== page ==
28th March, 2023
Spring is a lovely time of year. While we may appreciate a season associated with beautiful flowers, sweet treats and seeing family, springtime can have hidden dangers for our pets. Spring means light nights and warmer weather but for pet owners, it comes with its own set of challenges too – and we’re not just talking about Easter Eggs.
To help make spring as fun as possible for you and your pets, we’ve put together a hub of essential information for owners.
Dogs and in rarer instances cats, can develop seasonal allergies to pollens. These often manifest as part of a clinical problem called atopic dermatitis but can occur in isolation. Pets with a seasonal allergy often itch and scratch, and can damage the skin, leading to sorts and infections
Hot Cross Buns
Hot cross buns are an Easter staple, but did you know the raisins in them can be deadly to dogs? Grapes and all their dried forms can cause kidney failure in dogs
While new life is all around us during Spring, sadly this bloom also extends to some of our more unwelcome species. Fleas, ticks, and worms all start to grow in number around Easter as the weather warms up. This increases the chances of your pet encountering them.
Wasp and bee stings
Our pets can have a range of reactions to bee and wasps’ stings. At their least dangerous, stings are merely a painful inconvenience. At their worst extreme immune reactions can cause serious swellings – if this is around the head and neck, constriction of the airways and restriction of breathing can be a major concern. If you see bees and wasps inside the home, safely remove them from any areas your pets may have access to.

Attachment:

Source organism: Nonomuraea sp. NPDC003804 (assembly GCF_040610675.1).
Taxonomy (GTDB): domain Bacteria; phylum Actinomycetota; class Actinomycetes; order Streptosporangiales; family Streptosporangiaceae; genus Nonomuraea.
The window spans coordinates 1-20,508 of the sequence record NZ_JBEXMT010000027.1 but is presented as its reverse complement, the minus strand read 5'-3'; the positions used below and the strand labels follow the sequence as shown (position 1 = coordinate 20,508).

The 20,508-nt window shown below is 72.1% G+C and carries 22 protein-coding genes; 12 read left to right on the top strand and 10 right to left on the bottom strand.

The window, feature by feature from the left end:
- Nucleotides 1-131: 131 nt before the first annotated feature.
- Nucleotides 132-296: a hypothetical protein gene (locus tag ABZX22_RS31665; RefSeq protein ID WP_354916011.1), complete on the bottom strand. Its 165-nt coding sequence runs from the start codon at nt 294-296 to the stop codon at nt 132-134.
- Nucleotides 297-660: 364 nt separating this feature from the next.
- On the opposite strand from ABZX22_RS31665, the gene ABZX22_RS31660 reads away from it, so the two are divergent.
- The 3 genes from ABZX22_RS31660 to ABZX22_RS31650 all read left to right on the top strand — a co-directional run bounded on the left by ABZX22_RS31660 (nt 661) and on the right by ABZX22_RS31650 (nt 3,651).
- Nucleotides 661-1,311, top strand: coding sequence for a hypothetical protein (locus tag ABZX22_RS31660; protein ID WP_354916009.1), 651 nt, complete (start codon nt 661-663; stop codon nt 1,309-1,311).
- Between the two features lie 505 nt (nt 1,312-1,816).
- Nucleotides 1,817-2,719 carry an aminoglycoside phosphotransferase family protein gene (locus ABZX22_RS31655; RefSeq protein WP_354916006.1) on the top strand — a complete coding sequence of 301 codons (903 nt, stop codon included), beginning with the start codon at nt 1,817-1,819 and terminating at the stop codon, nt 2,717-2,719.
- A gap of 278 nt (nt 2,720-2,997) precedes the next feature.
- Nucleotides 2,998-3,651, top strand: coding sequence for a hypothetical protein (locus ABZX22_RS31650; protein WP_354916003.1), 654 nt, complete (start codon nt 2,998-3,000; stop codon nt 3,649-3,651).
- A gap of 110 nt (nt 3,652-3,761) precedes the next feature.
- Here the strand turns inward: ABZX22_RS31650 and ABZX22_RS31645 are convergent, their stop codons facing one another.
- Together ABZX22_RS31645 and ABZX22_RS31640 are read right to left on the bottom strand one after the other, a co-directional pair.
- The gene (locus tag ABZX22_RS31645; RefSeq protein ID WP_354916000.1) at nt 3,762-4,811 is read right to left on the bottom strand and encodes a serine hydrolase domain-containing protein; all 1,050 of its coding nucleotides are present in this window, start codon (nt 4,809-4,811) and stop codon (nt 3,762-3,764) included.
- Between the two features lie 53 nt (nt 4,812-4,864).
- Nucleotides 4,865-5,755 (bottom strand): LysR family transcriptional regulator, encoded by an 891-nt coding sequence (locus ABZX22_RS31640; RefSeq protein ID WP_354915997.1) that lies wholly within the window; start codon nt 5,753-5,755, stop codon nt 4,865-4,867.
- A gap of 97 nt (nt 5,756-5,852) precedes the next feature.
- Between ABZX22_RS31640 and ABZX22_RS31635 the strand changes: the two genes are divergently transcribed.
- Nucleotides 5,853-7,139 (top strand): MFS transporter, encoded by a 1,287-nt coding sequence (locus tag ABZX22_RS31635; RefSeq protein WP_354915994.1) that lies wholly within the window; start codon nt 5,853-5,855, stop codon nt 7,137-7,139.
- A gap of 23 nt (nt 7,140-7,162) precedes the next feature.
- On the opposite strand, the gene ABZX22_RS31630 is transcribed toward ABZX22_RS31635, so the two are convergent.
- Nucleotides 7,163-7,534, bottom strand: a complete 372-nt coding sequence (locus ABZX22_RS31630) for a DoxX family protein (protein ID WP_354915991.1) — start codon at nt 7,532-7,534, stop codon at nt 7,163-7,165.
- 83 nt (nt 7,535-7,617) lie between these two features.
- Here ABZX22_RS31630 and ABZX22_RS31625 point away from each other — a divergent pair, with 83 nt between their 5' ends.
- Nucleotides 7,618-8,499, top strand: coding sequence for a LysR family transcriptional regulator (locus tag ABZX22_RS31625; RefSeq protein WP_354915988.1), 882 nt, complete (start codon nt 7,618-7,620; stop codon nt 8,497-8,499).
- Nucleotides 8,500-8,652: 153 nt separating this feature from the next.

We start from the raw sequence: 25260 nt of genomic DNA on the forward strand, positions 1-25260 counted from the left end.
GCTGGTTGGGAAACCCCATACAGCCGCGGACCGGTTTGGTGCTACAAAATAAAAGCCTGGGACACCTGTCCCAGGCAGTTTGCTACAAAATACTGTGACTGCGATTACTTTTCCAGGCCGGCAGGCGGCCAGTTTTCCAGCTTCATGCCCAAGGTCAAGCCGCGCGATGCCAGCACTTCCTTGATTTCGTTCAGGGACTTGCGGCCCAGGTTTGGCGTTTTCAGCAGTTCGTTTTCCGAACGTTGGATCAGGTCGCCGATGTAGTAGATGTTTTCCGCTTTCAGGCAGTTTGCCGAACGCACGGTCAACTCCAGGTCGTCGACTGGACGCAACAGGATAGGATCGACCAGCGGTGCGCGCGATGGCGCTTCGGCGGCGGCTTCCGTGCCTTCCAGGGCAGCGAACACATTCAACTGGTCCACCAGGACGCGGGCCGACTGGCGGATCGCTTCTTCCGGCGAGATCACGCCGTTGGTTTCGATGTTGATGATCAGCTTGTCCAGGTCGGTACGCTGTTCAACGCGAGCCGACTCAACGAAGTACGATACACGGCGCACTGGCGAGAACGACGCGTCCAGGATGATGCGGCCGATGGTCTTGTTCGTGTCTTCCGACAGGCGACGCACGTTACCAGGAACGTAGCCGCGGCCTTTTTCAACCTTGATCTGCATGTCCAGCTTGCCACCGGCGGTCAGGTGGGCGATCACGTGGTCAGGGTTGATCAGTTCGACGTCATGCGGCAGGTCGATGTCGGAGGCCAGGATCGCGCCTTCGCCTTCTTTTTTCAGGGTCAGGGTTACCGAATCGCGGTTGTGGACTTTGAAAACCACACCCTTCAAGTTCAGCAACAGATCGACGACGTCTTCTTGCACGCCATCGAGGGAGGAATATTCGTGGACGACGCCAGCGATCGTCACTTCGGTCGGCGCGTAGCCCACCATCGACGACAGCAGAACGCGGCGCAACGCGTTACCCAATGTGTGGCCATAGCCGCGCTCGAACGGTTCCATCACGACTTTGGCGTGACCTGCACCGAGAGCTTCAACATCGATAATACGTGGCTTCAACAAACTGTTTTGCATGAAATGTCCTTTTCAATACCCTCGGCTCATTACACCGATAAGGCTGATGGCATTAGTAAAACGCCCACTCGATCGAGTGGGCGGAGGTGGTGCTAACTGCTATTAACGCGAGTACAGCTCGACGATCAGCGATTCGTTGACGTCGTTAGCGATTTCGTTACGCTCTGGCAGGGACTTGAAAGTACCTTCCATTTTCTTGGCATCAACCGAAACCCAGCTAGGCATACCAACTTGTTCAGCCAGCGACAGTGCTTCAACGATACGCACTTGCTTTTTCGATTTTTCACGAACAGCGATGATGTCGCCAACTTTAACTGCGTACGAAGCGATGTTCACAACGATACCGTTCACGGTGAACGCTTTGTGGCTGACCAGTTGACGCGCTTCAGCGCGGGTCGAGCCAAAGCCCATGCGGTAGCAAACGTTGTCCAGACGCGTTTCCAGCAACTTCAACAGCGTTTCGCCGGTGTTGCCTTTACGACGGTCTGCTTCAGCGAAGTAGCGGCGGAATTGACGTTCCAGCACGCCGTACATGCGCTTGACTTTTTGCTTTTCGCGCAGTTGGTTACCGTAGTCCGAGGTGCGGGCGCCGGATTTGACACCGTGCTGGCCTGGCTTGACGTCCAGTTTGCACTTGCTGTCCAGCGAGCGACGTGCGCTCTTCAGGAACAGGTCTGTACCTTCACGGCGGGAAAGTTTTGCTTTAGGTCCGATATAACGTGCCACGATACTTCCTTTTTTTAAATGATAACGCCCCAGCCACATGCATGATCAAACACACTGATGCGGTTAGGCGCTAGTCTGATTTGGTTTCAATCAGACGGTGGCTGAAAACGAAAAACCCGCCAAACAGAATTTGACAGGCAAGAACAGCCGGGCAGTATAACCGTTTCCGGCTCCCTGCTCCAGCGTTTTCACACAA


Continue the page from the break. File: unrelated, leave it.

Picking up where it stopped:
Did you know the UK produces 90% of the world’s daffodils? They can be found in the wild, in gardens and even bouquets. Along with Tulips, Hyacinths & Crocus both cats and dogs can be poisoned by eating these spring plants. All parts can be toxic, including the leaves however bulbs are often the most toxic part of the plant.
With spring comes spring cleaning! While keeping a clean house is important for pet care, cleaning products can be dangerous for pets. If you think your pet has ingested even a small amount of any cleaning product, we recommend contacting you vet as soon as possible.
These are the UK’s only native poisonous snakes and are found in a wide range of habitats. Adders hibernate over winter and emerge in spring; this is the time when the likelihood of being bitten is at its highest. These snakes often bask in the sun and inquisitive dogs that stumble upon them are most often bitten around the face, muzzle, and front paws.
Wet spring months usually mean you’ll see a fair few slugs and snails around and they all have the potential to carry the dangerous lungworm parasite. When your pet rummages through the undergrowth, drinks from puddles, eats grass, or generally sniffs outside, they can end up eating or licking slugs, snails, or their slime trails, increasing the risk of becoming infected by lungworm.
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